Winning the work isn't the same as winning the pitch

I don't know the secret to the perfect pitch but I will tell you how we orient ourselves on pitches.
I'll start with the baseline that our industry approaches pitches, which is along the lines of 'I gotta win that. I'm getting into it, I'm putting a lot of resources against it, my mental capacity, plus people, time, money etc.' So we gotta win this thing, otherwise it's 2-3 months of really committed energy burned, you could argue, for nothing (I don't think it's ever for nothing). But because you don't know, you can't control the result. 

The more different points of view, the more surprising the work, the more surprising the result, the more innovative outcomes you can get.

Glenn Cole

Left: A collaboration between Semi Permanent, 72andSunny and Sea Shepherd to help end the fin trade.
Right: Photo by Toby Peet
So our orientation on pitches is to learn. Our mission when we go into any pitch is 'how much can we possibly learn from this experience?': Firstly about the client and their business, then ourselves, the market, the world, and hopefully in the process, it empowers you because you've become smarter about all those things and you show up with a more innovative solution.
I usually find the win comes from that. We do pretty well with pitches and it doesn't often come down to the client or the presentation. It's about 'did we learn, and is this going to address what needs to be addressed'. The phrase in our hallway is 'the winner is the one who learns the most', and we aspire to be a learning organisation.
That's how we do it – please feel free to steal that, feel free to use fact, I encourage it! 

Know that change is the only constant  

What is the future of advertising? I don't know, I think we're in the middle of it. I'm going to answer what I think the future of advertising is, based on what it is now, and who knows what tomorrow will be. But I think there are two things that matter most right now:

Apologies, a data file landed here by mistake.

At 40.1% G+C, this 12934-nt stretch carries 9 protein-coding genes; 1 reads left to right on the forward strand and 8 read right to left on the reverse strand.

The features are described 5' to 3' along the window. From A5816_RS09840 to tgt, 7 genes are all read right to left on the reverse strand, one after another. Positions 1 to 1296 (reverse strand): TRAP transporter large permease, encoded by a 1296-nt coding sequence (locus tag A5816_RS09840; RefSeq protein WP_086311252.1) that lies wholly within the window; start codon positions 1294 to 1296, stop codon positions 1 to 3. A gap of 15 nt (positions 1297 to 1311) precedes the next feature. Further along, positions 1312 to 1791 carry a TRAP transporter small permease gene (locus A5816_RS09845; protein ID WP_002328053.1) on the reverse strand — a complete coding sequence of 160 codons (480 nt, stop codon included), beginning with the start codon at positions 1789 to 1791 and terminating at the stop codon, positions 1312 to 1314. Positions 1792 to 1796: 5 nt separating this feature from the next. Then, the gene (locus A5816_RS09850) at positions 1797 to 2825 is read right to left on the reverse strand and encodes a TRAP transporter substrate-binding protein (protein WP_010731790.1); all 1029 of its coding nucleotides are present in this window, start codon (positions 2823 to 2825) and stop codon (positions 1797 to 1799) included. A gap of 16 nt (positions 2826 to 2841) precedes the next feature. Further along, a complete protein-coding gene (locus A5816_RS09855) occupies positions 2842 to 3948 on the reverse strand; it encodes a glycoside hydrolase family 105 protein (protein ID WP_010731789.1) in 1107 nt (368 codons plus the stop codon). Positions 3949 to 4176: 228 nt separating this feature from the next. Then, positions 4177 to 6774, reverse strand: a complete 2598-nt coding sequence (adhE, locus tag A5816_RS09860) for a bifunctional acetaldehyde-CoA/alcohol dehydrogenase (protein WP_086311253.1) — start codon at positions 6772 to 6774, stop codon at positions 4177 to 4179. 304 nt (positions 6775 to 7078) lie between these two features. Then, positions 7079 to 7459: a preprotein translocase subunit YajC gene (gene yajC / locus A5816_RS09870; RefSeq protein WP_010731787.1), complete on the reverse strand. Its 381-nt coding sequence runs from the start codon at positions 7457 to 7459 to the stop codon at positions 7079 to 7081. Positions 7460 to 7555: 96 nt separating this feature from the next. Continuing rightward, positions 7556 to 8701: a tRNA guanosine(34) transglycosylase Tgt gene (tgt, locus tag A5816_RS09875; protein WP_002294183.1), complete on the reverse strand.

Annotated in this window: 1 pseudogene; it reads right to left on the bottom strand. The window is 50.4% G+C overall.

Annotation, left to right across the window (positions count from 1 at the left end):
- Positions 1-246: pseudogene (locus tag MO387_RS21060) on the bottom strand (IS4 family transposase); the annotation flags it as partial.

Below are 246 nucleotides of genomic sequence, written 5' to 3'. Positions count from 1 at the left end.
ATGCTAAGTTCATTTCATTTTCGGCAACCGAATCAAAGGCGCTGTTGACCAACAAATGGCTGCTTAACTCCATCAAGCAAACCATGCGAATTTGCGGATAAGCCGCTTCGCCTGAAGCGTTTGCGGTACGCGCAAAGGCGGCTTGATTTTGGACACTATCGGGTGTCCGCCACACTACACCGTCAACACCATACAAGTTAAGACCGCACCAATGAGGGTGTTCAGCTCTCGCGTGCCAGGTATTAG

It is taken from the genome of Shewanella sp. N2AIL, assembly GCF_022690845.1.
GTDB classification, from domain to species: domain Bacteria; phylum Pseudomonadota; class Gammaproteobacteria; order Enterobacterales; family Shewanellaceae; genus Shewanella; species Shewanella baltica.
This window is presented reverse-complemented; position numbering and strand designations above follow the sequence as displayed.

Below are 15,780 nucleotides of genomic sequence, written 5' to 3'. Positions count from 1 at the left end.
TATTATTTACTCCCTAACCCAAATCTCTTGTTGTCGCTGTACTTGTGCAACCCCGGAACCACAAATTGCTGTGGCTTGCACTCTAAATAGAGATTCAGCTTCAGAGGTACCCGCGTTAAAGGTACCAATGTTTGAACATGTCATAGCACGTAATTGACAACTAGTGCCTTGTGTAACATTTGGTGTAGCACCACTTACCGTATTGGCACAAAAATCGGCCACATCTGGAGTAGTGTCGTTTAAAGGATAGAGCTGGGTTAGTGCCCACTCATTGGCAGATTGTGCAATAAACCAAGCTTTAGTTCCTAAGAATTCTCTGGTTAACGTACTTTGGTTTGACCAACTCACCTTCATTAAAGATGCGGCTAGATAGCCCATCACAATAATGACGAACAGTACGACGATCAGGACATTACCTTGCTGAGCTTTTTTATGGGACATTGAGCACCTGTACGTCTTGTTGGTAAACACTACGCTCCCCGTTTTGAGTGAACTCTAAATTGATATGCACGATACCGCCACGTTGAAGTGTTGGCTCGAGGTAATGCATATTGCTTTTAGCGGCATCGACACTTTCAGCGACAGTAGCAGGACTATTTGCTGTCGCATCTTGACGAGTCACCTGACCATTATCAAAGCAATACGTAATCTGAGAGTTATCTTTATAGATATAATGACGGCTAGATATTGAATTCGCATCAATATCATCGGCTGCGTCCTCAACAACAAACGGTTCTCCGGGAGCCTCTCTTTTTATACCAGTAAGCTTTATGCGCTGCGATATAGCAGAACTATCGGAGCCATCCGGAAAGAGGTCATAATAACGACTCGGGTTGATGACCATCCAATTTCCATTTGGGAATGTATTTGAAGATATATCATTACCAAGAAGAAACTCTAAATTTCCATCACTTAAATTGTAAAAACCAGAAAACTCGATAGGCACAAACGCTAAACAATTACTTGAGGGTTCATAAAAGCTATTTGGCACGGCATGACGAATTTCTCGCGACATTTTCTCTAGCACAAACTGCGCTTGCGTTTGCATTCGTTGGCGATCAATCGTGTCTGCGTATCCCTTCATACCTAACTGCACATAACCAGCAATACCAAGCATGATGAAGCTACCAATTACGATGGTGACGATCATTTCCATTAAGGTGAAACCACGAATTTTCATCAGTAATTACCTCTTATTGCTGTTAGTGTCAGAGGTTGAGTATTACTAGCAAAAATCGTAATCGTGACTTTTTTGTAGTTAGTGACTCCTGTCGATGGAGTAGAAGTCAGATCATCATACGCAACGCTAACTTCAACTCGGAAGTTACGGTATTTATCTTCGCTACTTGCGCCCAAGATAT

1) Clarity of Purpose 
What we're trying to address as an organisation is the absolute necessity of purpose, and helping brands articulate that purpose, commit to that purpose, walk the walk and talk the talk. A lot of brands have great ambition and several purposes, but really, audiences want to know what you stand for. 'I'm willing to put your stamp on my backpack, or get a tattoo if the things you really give a shit about at the end of the day are the things I care about'. It doesn't mean just selling a product, but answering the broader question of 'why are you here'.
Across the board, brands that are clear about why they're here are doing well, and the brands that are less clear about that are struggling. The future of advertising is going to be about helping brands be their best bullshit detectors, and be authentic and act accordingly. That could be how they communicate in their communications, where they put their money, where they put their people, what they do for their people, what their people say, all those things...the answer is in there somewhere.
2) The importance of the community 
The other part of this is the importance of fans: advocates who already care about brands or have already identified with a purpose or a brand. I think they are the future of advertising, unlike us as advertisers.
(I'm not trying to plug this but it's relevant). We've recently launched a company called Sundae, which is an influencer network (for lack of a better term), designed to pair purpose-led brands with purpose-led creators. Brands will pay creators to endorse what the brand stands for, not what the brand sells. The spirit of it is to inspire creators to authentically want to make something they really care about that aligns completely with what a brand cares about and want's you to recognise them as a leading advocate for that purpose.
I think that's what advertising will look like – at least for a stretch – until it doesn't. Then we'll take another look at it.